COVID-19 has had an extensive impact on the hospitality industry but AI in hospitality comes to the rescue! Shelter-in-place restrictions, along with event cancellations, reductions in business travel and widespread job losses have altered how and why people travel. Faced with lower occupancy, shifting safety measures, and catering to an increasingly local clientele, hotels and hotel-adjacent businesses are having to rethink their business models.

Since 89% of businesses compete mainly on customer experience, it’s vital that hospitality providers deliver on guest expectations. A solid Voice of the Customer program (VoC) underpinned by AI and Natural Language Processing (NLP) can help hospitality businesses do just that.

AI in Hospitality implementation roadmap

Below is a roadmap for implementing an effective VoC program for the COVID-19 era.

1. Identify who’s responsible for handling guest feedback

First, identify who is responsible for managing customer feedback within your organization.

This responsibility may fall upon or be shared among your sales, marketing, operations or customer service team. Importantly, be sure to understand what kind of feedback each team actively seeks out, and to what end. For example, your marketing team is most concerned with brand perception, your sales team with driving conversions, and your operations team with actionable items. Be mindful of potential silos or biases and try to get your teams working together toward a common goal.

2. Select a specific question to answer

Next, identify a pressing question or issue to examine.

Choose something specific and actionable – something that will help improve your products and services. These might be something like:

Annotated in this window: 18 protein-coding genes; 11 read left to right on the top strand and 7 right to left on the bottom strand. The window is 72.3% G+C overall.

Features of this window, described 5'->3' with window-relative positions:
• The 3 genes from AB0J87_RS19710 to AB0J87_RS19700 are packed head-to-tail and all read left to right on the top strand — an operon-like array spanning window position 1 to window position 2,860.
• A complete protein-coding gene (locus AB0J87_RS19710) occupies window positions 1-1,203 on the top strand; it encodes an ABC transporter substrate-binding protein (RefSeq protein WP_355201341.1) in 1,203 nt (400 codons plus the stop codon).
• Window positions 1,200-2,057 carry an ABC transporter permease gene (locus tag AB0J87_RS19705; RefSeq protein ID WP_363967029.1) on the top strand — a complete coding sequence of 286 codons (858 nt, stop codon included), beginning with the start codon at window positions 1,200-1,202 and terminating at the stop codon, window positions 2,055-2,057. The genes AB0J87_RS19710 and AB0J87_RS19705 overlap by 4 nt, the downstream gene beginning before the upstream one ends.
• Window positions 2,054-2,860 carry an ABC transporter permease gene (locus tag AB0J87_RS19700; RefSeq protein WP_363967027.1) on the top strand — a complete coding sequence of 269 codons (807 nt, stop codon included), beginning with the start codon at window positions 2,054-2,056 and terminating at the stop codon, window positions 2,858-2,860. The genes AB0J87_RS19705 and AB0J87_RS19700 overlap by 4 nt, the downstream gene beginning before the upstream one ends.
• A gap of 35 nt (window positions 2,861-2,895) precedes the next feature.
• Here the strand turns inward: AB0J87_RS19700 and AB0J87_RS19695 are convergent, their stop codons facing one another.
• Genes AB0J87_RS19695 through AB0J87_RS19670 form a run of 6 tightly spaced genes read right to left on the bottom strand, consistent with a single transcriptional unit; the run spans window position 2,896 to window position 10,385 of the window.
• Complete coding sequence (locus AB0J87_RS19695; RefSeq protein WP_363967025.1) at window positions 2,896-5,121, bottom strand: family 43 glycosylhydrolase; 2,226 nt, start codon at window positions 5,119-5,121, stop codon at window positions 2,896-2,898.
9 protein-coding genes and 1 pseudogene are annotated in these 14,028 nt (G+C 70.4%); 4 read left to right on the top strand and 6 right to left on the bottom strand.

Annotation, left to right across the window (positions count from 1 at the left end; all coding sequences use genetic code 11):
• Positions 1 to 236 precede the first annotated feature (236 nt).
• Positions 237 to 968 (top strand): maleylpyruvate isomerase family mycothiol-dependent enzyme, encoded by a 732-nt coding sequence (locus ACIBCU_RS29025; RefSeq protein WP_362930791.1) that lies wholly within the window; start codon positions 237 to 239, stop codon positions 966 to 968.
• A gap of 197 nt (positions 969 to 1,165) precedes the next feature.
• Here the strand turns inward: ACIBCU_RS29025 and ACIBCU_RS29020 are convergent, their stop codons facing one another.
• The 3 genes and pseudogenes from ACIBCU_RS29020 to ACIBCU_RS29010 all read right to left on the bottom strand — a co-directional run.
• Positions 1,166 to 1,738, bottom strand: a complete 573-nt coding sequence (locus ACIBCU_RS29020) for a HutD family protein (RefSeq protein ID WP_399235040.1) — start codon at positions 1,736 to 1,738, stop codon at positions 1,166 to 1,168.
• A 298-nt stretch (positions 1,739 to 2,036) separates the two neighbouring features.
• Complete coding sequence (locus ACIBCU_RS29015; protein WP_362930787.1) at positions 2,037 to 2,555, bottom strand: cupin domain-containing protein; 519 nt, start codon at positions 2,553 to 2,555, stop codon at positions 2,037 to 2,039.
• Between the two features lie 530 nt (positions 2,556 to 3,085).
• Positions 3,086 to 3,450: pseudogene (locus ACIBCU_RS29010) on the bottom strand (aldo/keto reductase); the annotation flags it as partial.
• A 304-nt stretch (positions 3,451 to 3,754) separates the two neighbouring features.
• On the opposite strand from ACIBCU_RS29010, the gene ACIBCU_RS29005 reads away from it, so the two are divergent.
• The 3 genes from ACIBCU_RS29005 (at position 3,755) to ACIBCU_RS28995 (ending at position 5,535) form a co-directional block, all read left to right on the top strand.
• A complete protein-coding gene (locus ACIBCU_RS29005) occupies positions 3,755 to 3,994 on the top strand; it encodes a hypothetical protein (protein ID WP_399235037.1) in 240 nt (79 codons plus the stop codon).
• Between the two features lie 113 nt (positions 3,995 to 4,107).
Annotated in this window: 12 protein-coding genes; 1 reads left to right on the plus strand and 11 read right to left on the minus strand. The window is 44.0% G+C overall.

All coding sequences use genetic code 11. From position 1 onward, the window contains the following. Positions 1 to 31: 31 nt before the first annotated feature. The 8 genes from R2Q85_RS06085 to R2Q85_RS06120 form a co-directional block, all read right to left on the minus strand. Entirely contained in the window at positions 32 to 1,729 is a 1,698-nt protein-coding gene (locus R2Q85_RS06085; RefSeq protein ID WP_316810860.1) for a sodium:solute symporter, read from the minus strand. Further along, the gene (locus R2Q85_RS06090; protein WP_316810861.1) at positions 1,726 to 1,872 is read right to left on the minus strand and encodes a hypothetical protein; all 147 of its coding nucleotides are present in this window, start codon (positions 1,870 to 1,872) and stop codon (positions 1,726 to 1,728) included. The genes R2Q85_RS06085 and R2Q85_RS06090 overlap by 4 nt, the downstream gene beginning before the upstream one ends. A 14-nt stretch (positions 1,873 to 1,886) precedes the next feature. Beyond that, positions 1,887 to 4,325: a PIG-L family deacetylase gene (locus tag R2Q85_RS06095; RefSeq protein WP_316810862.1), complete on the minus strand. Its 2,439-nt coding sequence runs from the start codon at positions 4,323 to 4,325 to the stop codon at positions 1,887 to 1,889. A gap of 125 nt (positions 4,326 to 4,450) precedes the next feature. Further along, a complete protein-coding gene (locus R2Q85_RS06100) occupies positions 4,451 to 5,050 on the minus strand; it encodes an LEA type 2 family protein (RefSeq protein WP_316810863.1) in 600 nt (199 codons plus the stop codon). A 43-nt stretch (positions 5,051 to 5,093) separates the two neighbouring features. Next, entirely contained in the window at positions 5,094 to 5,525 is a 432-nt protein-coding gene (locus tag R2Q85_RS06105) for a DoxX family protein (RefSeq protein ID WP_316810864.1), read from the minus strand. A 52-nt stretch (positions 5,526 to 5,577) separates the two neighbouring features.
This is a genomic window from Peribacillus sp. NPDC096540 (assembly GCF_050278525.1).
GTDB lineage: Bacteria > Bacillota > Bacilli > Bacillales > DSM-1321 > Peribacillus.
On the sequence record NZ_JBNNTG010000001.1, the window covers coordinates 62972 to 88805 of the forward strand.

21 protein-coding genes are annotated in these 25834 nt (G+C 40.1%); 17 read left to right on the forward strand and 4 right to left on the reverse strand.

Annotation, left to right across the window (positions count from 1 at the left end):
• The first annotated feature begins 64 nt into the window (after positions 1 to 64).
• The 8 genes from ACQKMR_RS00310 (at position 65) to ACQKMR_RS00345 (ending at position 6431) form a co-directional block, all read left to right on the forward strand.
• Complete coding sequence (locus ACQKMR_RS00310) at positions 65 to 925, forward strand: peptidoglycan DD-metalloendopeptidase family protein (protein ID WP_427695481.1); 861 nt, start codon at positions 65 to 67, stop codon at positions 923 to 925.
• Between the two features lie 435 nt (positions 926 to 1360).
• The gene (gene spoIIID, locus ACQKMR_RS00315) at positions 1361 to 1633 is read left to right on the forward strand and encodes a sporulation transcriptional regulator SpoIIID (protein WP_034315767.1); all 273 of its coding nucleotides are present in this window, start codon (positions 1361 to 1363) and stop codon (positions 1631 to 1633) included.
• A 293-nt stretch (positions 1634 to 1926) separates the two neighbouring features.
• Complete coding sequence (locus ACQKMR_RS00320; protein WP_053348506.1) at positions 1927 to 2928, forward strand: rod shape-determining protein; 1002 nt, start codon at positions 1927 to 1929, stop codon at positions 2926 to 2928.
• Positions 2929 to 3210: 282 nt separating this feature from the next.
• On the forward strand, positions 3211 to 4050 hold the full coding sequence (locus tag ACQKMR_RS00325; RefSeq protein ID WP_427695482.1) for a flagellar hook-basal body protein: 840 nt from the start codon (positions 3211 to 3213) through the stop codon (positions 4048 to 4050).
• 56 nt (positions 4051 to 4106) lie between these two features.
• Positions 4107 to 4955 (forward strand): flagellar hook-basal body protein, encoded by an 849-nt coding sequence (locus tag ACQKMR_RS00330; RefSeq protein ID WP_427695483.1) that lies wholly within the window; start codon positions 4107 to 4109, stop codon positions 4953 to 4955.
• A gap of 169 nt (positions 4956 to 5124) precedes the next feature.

• What are the top concerns and expectations of my customers during COVID-19?
  • What changes should we make to our hotel rooms or spa in the next quarter?

Avoid being too broad or non-specific, as you won’t receive the targeted feedback you need to make informed changes.

3. Gather and prepare your data

There are dozens of potential sources from which data can be gathered, but not all will be ideal for answering your question.

Being selective about your data sources helps you avoid gathering irrelevant and ineffectual data. For example, if your question relates to brand reputation, Twitter is a great data source. If your theme is customer satisfaction, look at survey responses or online reviews. Chat conversations, call transcriptions, market research and complaints are also viable sources – but it depends on what you’re looking for.

4. Choose the tools for gathering and preparing your data

There are myriad data analysis tools out there.

What works for your organization will depend on the size of your business, the scope of your question, your available resources and whether you’re conducting your analysis in-house or outsourcing it. Some popular in-house tools include SurveyMonkey or TypeForm for survey analysis, SocialGist and Sprinklr for social media analysis, along with various NLP analytics, visualization and reporting tools. Platform solutions such as MyHotel and Revinate offer an all-in-one approach, although often without the customization of NLP solutions. Depending on the project, you might also want to outsource everything to a third-party provider.